Tim Cook, CEO of Apple Inc,
attends the 2013 Allen Co conference.
It’s often assumed that a desire to reduce income inequality is held only by people on lower pay, or by those who endorse left-wing views. However, a new study of over 55,000 people (average age 47; 55 per cent were female) across 40 countries on 6 continents finds a universal desire to reduce the gap between the highest and lowest paid workers. The authors, Sorapop Kiatpongsan and Michael Norton, say their results “offer guidance to policy makers seeking to understand lay attitudes toward income inequality.”
The research was based on an international survey that asked people to estimate the pay of a typical CEO in their country, a cabinet minister in government, and an unskilled worker. Participants then stated what the ideal pay for these three groups should be. The average estimated pay ratio of CEOs to unskilled workers was 10 (i.e. people thought that CEOs were paid ten times more than unskilled workers), while the average ideal ratio was 4.6. There was significant variation between countries, but a large gap between estimated and ideal pay ratios was found everywhere and across all demographic groups regardless of participants’ own pay, their education or political affiliation.
The data for estimated and ideal cabinet minister pay showed similar patterns – people across all nations felt that senior politicians should be paid less than CEOs and more than unskilled workers, but they believed the pay gaps between these groups should be much smaller.
For 16 countries including many European nations, Australia, Japan and the US, the researchers also had access to data on actual pay ratios for CEOs and workers. This showed that not only did people in all these countries wish for pay gaps to be smaller than they thought they were, they also massively underestimated the size of the real pay gaps. For example, in the USA, participants estimated the ratio of CEO to unskilled worker pay to be 29.6, but in fact the real ratio is 354.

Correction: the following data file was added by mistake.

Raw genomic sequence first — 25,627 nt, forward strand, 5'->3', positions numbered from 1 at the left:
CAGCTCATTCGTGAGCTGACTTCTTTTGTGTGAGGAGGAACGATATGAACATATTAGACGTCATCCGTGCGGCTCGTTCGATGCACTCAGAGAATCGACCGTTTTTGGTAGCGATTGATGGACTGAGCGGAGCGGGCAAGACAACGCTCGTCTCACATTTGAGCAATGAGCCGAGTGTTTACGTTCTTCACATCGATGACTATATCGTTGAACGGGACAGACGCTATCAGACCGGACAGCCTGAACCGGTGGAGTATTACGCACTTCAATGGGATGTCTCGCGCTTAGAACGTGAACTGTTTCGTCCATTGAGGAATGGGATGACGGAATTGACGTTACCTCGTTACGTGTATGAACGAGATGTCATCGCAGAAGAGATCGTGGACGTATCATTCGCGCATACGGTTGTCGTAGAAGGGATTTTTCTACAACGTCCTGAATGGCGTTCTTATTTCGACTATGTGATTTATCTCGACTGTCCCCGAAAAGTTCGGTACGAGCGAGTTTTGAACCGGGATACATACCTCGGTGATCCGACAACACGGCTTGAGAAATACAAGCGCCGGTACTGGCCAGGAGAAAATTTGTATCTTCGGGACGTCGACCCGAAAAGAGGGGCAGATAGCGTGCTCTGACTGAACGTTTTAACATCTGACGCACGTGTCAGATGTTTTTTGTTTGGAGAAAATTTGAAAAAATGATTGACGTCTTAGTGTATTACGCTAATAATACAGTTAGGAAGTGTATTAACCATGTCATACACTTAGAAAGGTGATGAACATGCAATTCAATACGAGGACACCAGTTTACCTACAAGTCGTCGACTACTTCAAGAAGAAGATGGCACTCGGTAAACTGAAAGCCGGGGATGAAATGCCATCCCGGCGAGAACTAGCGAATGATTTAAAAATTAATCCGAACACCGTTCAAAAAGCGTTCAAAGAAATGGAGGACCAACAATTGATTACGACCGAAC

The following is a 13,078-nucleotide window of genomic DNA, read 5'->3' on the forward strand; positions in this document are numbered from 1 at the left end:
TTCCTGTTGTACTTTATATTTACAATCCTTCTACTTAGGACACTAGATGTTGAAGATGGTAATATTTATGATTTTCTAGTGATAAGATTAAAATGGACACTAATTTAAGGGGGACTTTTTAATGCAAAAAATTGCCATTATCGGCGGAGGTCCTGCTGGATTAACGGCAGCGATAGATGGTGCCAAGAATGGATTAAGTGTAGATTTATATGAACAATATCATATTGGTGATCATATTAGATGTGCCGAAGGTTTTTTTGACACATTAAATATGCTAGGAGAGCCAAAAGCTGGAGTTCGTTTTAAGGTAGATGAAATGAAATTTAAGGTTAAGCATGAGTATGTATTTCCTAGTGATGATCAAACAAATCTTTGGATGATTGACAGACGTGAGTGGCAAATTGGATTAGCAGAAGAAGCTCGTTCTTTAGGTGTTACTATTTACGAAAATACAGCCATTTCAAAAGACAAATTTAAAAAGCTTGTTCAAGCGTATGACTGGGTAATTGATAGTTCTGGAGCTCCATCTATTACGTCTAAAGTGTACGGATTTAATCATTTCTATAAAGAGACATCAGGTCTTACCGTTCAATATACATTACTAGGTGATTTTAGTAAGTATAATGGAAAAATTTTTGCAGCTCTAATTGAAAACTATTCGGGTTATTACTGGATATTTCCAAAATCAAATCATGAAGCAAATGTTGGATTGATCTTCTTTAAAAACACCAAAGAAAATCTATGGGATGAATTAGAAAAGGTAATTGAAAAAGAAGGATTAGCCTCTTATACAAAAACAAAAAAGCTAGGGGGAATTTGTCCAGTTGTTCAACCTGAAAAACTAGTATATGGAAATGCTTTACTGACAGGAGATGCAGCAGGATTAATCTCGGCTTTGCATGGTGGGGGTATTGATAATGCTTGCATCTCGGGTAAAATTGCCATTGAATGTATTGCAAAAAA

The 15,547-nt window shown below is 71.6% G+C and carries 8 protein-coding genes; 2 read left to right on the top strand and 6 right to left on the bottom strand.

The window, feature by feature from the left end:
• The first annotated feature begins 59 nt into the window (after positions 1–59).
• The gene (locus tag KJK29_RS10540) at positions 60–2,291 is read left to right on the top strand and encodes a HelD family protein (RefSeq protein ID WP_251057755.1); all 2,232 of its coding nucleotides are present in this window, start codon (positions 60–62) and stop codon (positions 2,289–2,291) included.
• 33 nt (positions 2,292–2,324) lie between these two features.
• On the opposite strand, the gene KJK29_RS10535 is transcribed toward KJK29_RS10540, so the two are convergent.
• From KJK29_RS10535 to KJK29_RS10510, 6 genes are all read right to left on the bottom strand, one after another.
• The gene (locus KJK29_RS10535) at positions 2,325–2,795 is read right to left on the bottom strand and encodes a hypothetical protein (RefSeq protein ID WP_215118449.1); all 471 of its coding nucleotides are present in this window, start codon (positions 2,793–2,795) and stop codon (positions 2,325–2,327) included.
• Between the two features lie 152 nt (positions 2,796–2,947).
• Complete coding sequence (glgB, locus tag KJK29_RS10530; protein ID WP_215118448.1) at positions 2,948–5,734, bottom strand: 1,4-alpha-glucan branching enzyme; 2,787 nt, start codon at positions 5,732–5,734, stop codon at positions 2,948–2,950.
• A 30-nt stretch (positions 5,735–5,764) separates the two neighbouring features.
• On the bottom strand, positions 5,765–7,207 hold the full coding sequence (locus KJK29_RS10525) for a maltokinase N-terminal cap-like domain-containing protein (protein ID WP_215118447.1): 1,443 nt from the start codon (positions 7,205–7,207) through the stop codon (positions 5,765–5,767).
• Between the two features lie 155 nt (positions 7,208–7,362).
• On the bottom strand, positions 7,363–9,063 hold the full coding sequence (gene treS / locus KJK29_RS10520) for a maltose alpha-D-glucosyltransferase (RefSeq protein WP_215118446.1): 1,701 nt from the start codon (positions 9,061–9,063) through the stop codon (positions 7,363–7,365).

The Harvard Business Review have further unpacked these data. Focusing on the UK, participants thought the average ratio between CEO and unskilled worker pay should be 5.3. In fact it is 84: that is, based on 2012 figures, the average CEO in the UK earned $3,758,412 per year, while the average worker earned $44,473. If CEO pay was held constant and worker pay was increased to reach participants’ ideal pay gap, then average worker pay per year would become $704,707.
Kiatpongsan and Norton said that pay gaps are unlikely to reduce any time soon to the ideal levels expressed by the participants in this study, but they said there are promising signs. For example, there are increasing calls in some countries for pay ratios between company CEOs and workers to be made transparent. Meanwhile, in Switzerland, the Social Democratic Party recently submitted a large petition calling for the pay ratio of CEOs to the lowest paid workers to be capped at 12. However, the researchers also warned of hurdles ahead. The ice cream company Ben and Jerry’s tried to enforce a 5 to 1 pay ratio between CEOs and low-paid workers, but had to abandon the policy in 1995 when they failed to recruit a new CEO.
Sorapop Kiatpongsan and Michael I. Norton (2014). How Much (More) Should CEOs Make? A Universal Desire for More Equal Pay Perspectives on Psychological Science